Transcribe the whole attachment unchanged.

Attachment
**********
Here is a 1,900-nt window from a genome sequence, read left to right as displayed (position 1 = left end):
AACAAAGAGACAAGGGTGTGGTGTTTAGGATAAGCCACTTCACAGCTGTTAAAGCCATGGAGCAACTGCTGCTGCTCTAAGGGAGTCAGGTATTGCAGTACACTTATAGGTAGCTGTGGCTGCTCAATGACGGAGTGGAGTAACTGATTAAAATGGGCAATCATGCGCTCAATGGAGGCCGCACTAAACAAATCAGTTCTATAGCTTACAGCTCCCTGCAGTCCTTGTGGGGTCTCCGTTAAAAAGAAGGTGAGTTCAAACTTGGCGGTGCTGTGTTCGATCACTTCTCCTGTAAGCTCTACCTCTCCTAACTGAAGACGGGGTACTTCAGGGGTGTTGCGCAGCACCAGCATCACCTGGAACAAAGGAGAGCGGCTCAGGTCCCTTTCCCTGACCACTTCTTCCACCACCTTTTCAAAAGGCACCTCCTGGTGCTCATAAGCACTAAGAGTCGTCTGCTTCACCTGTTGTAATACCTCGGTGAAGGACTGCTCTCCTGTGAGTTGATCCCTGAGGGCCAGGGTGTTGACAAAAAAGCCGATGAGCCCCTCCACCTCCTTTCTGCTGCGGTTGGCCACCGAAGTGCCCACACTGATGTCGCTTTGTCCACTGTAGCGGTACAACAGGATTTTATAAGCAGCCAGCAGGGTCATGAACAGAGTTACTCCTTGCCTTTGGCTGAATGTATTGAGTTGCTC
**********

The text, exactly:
Here is a 1,900-nt window from a genome sequence, read left to right as displayed (position 1 = left end):
AACAAAGAGACAAGGGTGTGGTGTTTAGGATAAGCCACTTCACAGCTGTTAAAGCCATGGAGCAACTGCTGCTGCTCTAAGGGAGTCAGGTATTGCAGTACACTTATAGGTAGCTGTGGCTGCTCAATGACGGAGTGGAGTAACTGATTAAAATGGGCAATCATGCGCTCAATGGAGGCCGCACTAAACAAATCAGTTCTATAGCTTACAGCTCCCTGCAGTCCTTGTGGGGTCTCCGTTAAAAAGAAGGTGAGTTCAAACTTGGCGGTGCTGTGTTCGATCACTTCTCCTGTAAGCTCTACCTCTCCTAACTGAAGACGGGGTACTTCAGGGGTGTTGCGCAGCACCAGCATCACCTGGAACAAAGGAGAGCGGCTCAGGTCCCTTTCCCTGACCACTTCTTCCACCACCTTTTCAAAAGGCACCTCCTGGTGCTCATAAGCACTAAGAGTCGTCTGCTTCACCTGTTGTAATACCTCGGTGAAGGACTGCTCTCCTGTGAGTTGATCCCTGAGGGCCAGGGTGTTGACAAAAAAGCCGATGAGCCCCTCCACCTCCTTTCTGCTGCGGTTGGCCACCGAAGTGCCCACACTGATGTCGCTTTGTCCACTGTAGCGGTACAACAGGATTTTATAAGCAGCCAGCAGGGTCATGAACAGAGTTACTCCTTGCCTTTGGCTGAATGTATTGAGTTGCTC